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Fair Trade

Ethical small business: implementing the 10 Fair Trade principles at Karakorum

 

If you’re not yet familiar with what we do, Karakorum is an ethical home decor brand based in the small Cotswolds town of Stroud, focusing on creating social change one fair trade item at a time.

We search the world looking for and striving to support small scale artisans that create beautiful and unique traditional handmade crafts, small businesses and fair trade practices.

Fair trade plays a crucial role in promoting social justice, economic empowerment, and environmental sustainability in today’s interconnected world.

Its positive impact extends far beyond individual transactions, contributing to a more equitable and sustainable global economy for present and future generations.

There’s no ethical business without transparency, so today we wanted to share with you all the ways we implement the Fair Trade principles.

 

Fair Trade vs Fairtrade vs fair trade

Before we dive in, a little bit about what fair trade actually means.

As we mentioned in our previous blog post, The meaning of the most popular sustainability certifications of 2022, there is a difference between Fairtrade, Fair Trade and fair trade, which can be a little confusing.

Fairtrade and Fair Trade are official accreditations, so the sourcing, manufacturing and distribution process should follow strict guidelines. For consumers, it guarantees the quality and ethical production of the items you buy.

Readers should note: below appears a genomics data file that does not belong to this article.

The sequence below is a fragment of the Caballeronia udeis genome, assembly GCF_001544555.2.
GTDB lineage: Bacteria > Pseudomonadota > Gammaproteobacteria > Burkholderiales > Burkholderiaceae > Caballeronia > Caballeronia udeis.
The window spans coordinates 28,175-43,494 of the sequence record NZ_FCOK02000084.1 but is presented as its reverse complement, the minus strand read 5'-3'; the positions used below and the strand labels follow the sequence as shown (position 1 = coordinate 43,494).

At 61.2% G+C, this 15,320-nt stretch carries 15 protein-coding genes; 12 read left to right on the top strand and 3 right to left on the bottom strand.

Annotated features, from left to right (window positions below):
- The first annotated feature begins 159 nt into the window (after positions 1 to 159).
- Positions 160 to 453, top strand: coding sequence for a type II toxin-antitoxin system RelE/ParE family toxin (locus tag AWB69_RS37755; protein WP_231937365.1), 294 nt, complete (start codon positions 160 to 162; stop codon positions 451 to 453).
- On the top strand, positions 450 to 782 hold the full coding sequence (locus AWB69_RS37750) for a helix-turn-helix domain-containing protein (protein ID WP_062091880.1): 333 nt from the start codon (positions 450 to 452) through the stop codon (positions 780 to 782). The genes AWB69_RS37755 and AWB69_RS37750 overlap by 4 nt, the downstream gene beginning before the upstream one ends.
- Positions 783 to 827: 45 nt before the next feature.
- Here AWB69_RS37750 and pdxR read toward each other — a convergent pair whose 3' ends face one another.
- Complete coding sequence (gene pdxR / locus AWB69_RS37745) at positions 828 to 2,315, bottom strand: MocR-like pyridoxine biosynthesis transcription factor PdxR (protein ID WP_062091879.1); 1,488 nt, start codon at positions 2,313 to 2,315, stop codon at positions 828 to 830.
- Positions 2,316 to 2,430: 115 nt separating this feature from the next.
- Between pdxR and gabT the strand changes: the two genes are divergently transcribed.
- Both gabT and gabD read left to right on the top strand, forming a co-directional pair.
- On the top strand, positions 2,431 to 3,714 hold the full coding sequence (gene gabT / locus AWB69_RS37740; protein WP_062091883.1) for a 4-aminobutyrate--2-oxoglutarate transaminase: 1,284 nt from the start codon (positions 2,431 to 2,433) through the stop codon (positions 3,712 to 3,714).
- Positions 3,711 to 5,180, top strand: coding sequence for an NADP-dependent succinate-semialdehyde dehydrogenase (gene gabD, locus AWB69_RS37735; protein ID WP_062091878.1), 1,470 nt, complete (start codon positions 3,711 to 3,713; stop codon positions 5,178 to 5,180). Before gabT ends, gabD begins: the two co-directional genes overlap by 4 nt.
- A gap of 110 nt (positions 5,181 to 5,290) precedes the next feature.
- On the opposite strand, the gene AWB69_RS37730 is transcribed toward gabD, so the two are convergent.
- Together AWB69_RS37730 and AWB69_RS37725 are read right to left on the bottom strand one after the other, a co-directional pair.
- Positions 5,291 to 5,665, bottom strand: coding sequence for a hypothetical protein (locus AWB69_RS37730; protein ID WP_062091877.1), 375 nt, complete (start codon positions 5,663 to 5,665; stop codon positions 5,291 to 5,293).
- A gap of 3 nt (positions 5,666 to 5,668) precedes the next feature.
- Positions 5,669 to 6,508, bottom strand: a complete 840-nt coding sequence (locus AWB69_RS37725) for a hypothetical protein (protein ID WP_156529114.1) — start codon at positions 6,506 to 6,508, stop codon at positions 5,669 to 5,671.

The Fairtrade certification is given by the accredited third-party auditor, FLOCERT, and generally refers to food products. It ensures that workers’ rights are met, people have safer working conditions and receive fairer pay.

 

 

Fair Trade refers to other, non-food products. Through peer-reviews and independent audits, World Fair Trade Organization (WFTO) verifies members are mission-led enterprises fully practising the 10 Principles of Fair Trade across their business and supply chains.

Meanwhile, fair trade (all lowercase) simply means trade between companies and producers, in which fair prices are paid to the producers. As this is unregulated, you’ll need a certain amount of trust in the company saying it.

It’s a term often used by smaller businesses and producers (like we do at Karakorum), as it costs a lot of money to achieve the official Fairtrade or Fair Trade accreditations.

Despite not having official accreditation due to cost, as an ethical homewares shop, we feel that it’s important to follow the 10 principles of Fair Trade set by the WFTO as closely as we possibly can.

Let’s take a closer look at the principles, and what we do to meet them.

 

The 10 principles of Fair Trade, and how we implement them at Karakorum